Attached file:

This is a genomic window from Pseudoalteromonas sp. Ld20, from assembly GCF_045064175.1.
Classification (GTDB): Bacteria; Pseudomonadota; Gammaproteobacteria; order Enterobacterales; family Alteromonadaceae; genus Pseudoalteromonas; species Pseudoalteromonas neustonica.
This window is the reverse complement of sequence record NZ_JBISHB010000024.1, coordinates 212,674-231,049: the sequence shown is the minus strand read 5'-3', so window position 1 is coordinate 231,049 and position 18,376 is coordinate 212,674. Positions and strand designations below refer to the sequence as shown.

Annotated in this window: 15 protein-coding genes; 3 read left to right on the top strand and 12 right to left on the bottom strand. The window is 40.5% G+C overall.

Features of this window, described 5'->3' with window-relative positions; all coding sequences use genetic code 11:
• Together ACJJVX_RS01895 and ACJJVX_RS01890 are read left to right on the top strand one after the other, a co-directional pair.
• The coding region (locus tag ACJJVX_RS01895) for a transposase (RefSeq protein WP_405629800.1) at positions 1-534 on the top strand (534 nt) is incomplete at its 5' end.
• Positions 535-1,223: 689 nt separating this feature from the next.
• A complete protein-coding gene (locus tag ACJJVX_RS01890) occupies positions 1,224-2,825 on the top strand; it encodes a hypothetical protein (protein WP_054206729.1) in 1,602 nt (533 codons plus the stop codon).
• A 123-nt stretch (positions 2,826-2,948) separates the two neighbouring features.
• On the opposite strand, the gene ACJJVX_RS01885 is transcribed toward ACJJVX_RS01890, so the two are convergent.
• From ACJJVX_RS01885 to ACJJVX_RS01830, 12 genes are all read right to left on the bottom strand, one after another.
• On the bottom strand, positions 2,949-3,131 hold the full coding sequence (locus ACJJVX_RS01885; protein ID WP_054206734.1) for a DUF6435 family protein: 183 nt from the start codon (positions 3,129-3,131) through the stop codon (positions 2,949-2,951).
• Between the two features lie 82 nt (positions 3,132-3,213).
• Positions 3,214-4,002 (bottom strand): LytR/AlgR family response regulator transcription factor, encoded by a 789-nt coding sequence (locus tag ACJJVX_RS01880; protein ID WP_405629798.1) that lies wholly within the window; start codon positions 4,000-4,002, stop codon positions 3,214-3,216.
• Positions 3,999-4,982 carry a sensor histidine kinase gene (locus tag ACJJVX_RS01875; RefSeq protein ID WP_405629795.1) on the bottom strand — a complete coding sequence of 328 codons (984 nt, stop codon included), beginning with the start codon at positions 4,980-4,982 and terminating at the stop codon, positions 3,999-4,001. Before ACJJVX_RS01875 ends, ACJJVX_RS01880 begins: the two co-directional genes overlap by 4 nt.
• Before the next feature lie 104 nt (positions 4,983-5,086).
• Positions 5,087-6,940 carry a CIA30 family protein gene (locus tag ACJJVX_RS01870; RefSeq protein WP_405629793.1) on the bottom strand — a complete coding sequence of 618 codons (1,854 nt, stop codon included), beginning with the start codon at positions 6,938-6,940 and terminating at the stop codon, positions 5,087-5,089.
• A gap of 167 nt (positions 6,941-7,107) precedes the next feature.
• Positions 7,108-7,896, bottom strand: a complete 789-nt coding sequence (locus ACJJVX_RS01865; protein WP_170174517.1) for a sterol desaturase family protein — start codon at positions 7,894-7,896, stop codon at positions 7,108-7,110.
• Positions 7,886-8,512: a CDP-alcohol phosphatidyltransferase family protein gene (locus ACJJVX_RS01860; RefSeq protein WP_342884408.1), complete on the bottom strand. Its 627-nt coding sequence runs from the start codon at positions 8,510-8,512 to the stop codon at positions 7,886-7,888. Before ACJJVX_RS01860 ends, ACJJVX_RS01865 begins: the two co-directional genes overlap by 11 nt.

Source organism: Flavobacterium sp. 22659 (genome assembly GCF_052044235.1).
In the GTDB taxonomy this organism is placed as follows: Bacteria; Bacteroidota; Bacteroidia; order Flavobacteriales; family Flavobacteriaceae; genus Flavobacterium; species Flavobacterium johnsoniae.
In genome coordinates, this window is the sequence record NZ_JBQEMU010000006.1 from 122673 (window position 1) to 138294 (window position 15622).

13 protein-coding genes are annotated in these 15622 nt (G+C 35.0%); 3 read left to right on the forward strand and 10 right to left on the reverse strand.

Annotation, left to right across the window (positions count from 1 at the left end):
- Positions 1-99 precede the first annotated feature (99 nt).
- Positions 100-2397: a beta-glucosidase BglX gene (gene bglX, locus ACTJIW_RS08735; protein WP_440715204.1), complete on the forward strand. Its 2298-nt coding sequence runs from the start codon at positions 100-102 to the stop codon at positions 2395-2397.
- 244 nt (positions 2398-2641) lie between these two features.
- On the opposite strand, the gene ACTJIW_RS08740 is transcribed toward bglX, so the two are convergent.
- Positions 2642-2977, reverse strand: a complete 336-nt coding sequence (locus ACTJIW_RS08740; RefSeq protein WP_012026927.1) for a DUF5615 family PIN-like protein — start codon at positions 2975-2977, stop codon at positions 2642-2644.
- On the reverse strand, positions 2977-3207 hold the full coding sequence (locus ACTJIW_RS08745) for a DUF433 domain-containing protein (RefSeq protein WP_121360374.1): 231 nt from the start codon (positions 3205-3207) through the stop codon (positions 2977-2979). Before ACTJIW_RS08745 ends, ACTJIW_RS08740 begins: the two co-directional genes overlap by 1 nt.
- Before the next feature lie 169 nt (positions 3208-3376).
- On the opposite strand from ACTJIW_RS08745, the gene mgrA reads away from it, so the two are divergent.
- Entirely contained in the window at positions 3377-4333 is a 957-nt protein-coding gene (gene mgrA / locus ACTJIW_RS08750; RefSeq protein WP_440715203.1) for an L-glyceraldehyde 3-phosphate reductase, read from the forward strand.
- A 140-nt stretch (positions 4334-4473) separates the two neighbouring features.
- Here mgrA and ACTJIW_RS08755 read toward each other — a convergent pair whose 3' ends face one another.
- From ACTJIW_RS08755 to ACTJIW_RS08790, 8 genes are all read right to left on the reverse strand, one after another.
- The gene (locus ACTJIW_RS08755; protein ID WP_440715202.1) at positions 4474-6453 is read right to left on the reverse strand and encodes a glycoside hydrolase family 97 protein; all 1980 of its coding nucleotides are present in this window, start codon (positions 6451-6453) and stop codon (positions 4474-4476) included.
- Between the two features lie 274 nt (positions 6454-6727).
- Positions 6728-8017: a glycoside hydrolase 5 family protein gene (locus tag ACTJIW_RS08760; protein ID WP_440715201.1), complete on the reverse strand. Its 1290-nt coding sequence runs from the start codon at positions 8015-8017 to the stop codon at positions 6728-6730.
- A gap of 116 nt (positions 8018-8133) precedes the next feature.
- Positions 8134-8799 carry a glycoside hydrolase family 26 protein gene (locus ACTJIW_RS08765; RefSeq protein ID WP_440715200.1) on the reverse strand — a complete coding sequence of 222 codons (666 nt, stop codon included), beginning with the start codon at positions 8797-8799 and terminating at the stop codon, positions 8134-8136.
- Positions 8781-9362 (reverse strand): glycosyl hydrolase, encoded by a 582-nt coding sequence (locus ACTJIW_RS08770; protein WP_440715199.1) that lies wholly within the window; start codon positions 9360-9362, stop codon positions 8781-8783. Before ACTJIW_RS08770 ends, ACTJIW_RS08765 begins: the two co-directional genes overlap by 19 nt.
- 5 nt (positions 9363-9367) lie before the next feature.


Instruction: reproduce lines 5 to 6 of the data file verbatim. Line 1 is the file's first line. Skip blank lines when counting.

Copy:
Features of this window, described 5'->3' with window-relative positions; all coding sequences use genetic code 11:
• Together ACJJVX_RS01895 and ACJJVX_RS01890 are read left to right on the top strand one after the other, a co-directional pair.